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So, I'm working on validating Facebook's signed_request using Java. Unfortunately, I keep running into issues with the validation process. I've looked at this documentation, and emulated their algorithm, to no success. I've also followed this tutorial, and continued to come up with my calculated signature being different from the one that Facebook sent.

Or at least, that was what String.equals() was telling me.

So I decided to poke at it some more.

I set it up to iterate over the bytes in my calculated signature and the provided ones. Low and behold, the first 32 bytes of my signature matched theirs exactly. It was just missing another 400+ bytes of data.

At that point, I decided I should probably get a better notion of what the heck was going on. I looked up SHA-256, and found that, indeed, it only creates 32 bytes of information. So then I'm left with over 400 bytes of data which Facebook claims was generated using the HMAC SHA-256 algorithm. I thought I should compare the maximum length of SHA-256 with the length of the data I'm hashing, but that just showed that there was way, way, way a lot of room to spare (Message size: 575 bytes; Maximum Size: 2.305843009213694 x 10^18 bytes).

Is Facebook making shit up? Or am I missing something?

edit

This is the function I use to hash the data. I pass in my facebook secret code (for key), and the base64url encoded JSON object (for data). It consistently returns a byte array of length 32 with data that matches the first 32 bytes of the signature provided by facebook.

private byte[] hmacSHA256(String data, String key) throws Exception {
    SecretKeySpec secretKey = new SecretKeySpec(key.getBytes("UTF-8"), "HmacSHA256");
    Mac mac = Mac.getInstance("HmacSHA256");
    mac.init(secretKey);
    mac.update(data.getBytes("UTF-8"));
    byte[] hmacData = mac.doFinal();
    return hmacData;
}
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2 Answers 2

up vote 3 down vote accepted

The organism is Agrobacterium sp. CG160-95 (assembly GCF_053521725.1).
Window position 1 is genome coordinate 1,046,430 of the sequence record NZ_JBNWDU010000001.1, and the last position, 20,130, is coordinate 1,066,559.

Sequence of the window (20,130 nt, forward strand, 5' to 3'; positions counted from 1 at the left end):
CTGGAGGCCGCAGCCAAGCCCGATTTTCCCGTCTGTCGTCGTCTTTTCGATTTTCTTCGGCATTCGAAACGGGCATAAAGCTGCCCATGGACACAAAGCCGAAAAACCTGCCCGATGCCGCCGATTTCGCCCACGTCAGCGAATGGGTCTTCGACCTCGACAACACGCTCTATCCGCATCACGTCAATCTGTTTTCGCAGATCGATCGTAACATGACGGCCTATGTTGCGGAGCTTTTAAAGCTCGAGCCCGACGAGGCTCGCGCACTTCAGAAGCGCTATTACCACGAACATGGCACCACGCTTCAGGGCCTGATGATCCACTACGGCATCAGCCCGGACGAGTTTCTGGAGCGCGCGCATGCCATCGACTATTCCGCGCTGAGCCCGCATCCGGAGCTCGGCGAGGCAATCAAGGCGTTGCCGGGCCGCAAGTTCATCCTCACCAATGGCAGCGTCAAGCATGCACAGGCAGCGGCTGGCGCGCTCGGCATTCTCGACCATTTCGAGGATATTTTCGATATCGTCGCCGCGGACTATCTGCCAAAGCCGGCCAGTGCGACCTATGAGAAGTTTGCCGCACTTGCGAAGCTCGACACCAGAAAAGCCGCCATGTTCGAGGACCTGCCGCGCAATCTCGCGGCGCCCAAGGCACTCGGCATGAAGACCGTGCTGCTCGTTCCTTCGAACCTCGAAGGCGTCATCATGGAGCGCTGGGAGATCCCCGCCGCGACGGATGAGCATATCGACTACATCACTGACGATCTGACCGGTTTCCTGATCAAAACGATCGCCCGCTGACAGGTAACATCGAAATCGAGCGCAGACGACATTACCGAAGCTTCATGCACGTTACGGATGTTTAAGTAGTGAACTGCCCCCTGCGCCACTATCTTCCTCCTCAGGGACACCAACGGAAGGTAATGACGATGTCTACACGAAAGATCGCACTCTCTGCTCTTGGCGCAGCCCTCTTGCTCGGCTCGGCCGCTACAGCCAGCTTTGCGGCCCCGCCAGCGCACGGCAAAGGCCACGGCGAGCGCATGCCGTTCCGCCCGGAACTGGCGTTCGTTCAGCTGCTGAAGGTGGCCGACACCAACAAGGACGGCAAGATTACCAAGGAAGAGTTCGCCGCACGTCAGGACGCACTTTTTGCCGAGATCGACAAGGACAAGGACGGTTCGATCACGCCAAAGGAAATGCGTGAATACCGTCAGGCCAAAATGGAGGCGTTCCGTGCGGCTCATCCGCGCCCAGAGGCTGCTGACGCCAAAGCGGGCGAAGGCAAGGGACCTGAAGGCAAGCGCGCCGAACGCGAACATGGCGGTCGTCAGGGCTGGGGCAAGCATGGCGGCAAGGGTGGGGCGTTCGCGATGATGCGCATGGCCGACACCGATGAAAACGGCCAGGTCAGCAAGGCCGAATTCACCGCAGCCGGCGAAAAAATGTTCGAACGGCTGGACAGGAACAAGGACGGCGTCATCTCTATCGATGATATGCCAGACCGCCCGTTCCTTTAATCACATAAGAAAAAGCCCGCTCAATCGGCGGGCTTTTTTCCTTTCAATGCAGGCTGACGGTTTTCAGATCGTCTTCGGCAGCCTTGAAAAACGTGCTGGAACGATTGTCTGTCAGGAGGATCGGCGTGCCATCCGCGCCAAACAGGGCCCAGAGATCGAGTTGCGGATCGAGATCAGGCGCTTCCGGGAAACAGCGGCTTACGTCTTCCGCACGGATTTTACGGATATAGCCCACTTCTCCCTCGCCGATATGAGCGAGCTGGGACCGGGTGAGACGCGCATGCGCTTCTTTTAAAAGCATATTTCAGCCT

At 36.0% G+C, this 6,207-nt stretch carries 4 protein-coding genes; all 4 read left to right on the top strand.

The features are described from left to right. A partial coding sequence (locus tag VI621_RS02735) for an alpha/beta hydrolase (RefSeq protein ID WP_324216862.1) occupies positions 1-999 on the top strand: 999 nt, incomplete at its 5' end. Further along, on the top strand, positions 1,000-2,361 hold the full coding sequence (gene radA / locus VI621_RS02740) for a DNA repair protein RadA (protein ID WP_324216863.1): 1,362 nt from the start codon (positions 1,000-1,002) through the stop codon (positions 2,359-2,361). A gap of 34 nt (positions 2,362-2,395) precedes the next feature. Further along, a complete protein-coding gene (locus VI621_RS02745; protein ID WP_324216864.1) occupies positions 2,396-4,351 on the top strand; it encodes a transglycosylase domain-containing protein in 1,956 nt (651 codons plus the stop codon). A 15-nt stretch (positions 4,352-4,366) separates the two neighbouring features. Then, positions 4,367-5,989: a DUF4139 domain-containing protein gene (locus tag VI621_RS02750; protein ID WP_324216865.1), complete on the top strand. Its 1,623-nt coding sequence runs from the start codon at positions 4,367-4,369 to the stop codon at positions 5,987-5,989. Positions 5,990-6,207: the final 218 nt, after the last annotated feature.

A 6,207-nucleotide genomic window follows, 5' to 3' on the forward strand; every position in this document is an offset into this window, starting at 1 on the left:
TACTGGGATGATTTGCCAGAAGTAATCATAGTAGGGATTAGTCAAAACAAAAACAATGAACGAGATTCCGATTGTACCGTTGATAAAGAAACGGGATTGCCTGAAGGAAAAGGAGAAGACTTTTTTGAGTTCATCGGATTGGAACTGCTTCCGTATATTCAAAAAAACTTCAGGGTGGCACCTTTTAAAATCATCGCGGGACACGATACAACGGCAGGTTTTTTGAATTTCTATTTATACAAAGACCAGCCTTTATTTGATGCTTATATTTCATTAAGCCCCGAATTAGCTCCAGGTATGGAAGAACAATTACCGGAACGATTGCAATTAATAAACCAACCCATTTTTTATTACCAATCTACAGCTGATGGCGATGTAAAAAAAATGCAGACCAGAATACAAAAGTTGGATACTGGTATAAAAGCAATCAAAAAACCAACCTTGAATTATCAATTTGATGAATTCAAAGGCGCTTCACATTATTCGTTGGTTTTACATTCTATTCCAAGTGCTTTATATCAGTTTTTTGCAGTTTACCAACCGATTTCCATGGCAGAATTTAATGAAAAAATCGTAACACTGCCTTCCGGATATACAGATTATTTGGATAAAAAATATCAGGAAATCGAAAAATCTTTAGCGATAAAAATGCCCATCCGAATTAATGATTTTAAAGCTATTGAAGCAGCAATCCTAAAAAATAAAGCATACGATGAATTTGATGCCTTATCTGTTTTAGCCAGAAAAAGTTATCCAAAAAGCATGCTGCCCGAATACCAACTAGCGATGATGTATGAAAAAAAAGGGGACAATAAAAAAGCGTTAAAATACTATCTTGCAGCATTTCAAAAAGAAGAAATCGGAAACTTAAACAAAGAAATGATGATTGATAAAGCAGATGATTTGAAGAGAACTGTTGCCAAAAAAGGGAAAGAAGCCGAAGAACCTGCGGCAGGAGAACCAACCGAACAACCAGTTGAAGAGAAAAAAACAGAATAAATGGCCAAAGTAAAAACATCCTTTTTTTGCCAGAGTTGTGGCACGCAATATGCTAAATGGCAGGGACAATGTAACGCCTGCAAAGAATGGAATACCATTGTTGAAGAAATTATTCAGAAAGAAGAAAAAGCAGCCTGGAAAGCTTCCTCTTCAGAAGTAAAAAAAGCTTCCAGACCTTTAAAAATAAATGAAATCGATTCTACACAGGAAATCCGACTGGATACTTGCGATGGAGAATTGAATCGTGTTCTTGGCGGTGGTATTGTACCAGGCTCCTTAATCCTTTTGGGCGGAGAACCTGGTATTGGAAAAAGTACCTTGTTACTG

Since I also came in here looking for an answer to a similar problem. This is the code that works for me:

import org.apache.commons.codec.binary.Base64;
import javax.crypto.Mac;
import javax.crypto.spec.SecretKeySpec;

private JSONObject parseFBSignedRequest(String signedRequest, String secret) throws UnsupportedEncodingException, Exception {
    //split request into signature and data
    String[] signedRequests = signedRequest.split("\\.", 2);
    //parse signature
    String sig = signedRequests[0];

    //parse data and convert to json object
    String data = signedRequests[1];

    //I assumed it is UTF8
    JSONObject jsonData = new JSONObject(new String(Base64.decodeBase64(data), "UTF-8"));
    //check signature algorithm
    if(!jsonData.getString("algorithm").equals("HMAC-SHA256")) {
        //unknown algorithm is used
        return null;
    }

    //check if data is signed correctly
    if(!hmacSHA256(signedRequests[1], secret).equals(sig)) {
        //signature is not correct, possibly the data was tampered with
        return null;
    }
    return jsonData;
}

//HmacSHA256 implementation 
private String hmacSHA256(String data, String key) throws Exception {
    SecretKeySpec secretKey = new SecretKeySpec(key.getBytes("UTF-8"), "HmacSHA256");
    Mac mac = Mac.getInstance("HmacSHA256");
    mac.init(secretKey);
    byte[] hmacData = mac.doFinal(data.getBytes("UTF-8"));
    return new String(Base64.encodeBase64URLSafe(hmacData), "UTF-8");
}
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Thanks! I actually managed to figure out what was wrong with mine (I'm an idiot, and wasn't assigning the value of a string I was doing an operation on). I'll give you the answer, since you provided code. –  Chaosphere2112 Jan 15 '13 at 17:30

I looked up SHA-256, and found that, indeed, it only creates 32 bytes of information. So then I'm left with over 400 bytes of data which Facebook claims was generated using the HMAC SHA-256 algorithm.

The data of the signed request is not „created” using HMAC SHA-256 – it’s signed with it.

The first part of the signed request, before the dot, is the signature – the rest is the data payload. You have to hash that payload data and compare the hash your getting with the signature – these two should match, to prove the signed request is genuine.

If that doesn’t help you see clearer, show us some code please.

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Added some code, take a look at that. I understand that the payload and signature are different. The signature is supposed to be the payload hashed using the app secret as the key. Is there a different approach I should be using to hash the data than what I use above? –  Chaosphere2112 Jun 3 '12 at 22:00

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